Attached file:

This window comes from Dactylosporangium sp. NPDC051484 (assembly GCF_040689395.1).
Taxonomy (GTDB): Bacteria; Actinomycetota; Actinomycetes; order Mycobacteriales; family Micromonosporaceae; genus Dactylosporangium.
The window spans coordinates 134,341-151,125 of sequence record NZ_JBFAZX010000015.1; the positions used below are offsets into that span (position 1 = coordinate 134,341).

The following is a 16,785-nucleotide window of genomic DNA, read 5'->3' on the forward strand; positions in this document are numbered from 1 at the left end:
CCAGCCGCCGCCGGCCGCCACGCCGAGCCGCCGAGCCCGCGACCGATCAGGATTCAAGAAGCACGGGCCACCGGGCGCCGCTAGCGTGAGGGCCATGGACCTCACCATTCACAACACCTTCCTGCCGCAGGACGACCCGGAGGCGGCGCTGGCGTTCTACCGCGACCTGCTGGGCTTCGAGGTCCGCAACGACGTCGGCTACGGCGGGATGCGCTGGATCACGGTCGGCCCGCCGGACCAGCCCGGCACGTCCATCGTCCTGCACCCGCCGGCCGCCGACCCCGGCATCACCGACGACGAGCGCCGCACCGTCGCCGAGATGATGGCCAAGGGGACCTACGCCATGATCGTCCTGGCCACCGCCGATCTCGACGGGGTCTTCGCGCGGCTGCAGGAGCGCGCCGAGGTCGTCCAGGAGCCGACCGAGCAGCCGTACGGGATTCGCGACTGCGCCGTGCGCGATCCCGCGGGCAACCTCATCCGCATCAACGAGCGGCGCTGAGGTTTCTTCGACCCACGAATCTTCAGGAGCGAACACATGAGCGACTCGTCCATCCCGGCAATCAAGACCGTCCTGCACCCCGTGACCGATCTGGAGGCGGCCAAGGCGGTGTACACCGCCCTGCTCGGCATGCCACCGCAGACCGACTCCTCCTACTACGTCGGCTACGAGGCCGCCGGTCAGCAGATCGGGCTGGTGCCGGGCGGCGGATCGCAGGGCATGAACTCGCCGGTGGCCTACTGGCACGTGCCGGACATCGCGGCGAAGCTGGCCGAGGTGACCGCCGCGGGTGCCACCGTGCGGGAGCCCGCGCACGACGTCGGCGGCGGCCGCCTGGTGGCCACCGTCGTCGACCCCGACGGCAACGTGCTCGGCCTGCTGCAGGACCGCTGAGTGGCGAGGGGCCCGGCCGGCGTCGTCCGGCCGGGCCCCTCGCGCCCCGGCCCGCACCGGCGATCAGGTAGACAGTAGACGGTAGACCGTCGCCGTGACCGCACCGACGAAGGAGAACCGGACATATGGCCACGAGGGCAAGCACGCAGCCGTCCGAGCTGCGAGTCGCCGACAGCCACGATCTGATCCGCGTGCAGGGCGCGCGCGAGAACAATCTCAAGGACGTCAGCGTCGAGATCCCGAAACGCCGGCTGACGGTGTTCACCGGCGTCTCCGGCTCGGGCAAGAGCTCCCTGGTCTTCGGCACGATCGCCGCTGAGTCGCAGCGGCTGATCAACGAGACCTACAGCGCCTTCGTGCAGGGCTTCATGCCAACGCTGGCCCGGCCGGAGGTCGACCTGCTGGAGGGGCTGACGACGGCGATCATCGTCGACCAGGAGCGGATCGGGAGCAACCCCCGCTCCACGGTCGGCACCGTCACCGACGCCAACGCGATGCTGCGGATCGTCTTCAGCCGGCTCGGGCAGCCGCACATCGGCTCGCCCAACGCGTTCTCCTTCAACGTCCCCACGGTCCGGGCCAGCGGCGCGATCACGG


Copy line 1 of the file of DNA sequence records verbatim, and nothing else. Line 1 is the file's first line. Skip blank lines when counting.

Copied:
This window comes from Dactylosporangium sp. NPDC051484 (assembly GCF_040689395.1).